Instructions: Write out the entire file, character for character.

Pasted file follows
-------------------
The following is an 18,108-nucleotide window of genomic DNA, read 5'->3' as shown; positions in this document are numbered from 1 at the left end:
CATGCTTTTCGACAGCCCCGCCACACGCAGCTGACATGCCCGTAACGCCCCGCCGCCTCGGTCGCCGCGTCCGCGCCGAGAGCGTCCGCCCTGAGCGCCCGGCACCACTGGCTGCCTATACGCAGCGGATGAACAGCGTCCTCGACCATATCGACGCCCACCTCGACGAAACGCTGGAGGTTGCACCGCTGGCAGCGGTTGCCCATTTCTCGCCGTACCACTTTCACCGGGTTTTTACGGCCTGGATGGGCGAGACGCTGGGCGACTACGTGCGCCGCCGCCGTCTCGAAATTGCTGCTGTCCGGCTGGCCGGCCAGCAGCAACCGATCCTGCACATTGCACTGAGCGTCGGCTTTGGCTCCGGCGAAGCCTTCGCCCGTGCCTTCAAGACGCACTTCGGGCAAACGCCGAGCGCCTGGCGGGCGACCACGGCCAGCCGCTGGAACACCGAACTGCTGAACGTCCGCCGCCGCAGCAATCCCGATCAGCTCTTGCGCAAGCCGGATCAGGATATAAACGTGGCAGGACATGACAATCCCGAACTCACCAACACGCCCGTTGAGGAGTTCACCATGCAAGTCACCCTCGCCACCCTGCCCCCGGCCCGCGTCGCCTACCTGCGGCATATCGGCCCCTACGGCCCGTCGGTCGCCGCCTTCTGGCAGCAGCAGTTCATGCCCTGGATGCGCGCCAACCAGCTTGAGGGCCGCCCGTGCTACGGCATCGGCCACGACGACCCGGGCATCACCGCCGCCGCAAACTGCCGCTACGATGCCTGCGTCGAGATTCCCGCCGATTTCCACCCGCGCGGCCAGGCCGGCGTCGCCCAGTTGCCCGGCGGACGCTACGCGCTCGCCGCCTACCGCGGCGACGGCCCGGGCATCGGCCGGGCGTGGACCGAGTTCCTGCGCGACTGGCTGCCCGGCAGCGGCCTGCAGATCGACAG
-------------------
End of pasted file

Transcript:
The following is an 18,108-nucleotide window of genomic DNA, read 5'->3' as shown; positions in this document are numbered from 1 at the left end:
CATGCTTTTCGACAGCCCCGCCACACGCAGCTGACATGCCCGTAACGCCCCGCCGCCTCGGTCGCCGCGTCCGCGCCGAGAGCGTCCGCCCTGAGCGCCCGGCACCACTGGCTGCCTATACGCAGCGGATGAACAGCGTCCTCGACCATATCGACGCCCACCTCGACGAAACGCTGGAGGTTGCACCGCTGGCAGCGGTTGCCCATTTCTCGCCGTACCACTTTCACCGGGTTTTTACGGCCTGGATGGGCGAGACGCTGGGCGACTACGTGCGCCGCCGCCGTCTCGAAATTGCTGCTGTCCGGCTGGCCGGCCAGCAGCAACCGATCCTGCACATTGCACTGAGCGTCGGCTTTGGCTCCGGCGAAGCCTTCGCCCGTGCCTTCAAGACGCACTTCGGGCAAACGCCGAGCGCCTGGCGGGCGACCACGGCCAGCCGCTGGAACACCGAACTGCTGAACGTCCGCCGCCGCAGCAATCCCGATCAGCTCTTGCGCAAGCCGGATCAGGATATAAACGTGGCAGGACATGACAATCCCGAACTCACCAACACGCCCGTTGAGGAGTTCACCATGCAAGTCACCCTCGCCACCCTGCCCCCGGCCCGCGTCGCCTACCTGCGGCATATCGGCCCCTACGGCCCGTCGGTCGCCGCCTTCTGGCAGCAGCAGTTCATGCCCTGGATGCGCGCCAACCAGCTTGAGGGCCGCCCGTGCTACGGCATCGGCCACGACGACCCGGGCATCACCGCCGCCGCAAACTGCCGCTACGATGCCTGCGTCGAGATTCCCGCCGATTTCCACCCGCGCGGCCAGGCCGGCGTCGCCCAGTTGCCCGGCGGACGCTACGCGCTCGCCGCCTACCGCGGCGACGGCCCGGGCATCGGCCGGGCGTGGACCGAGTTCCTGCGCGACTGGCTGCCCGGCAGCGGCCTGCAGATCGACAG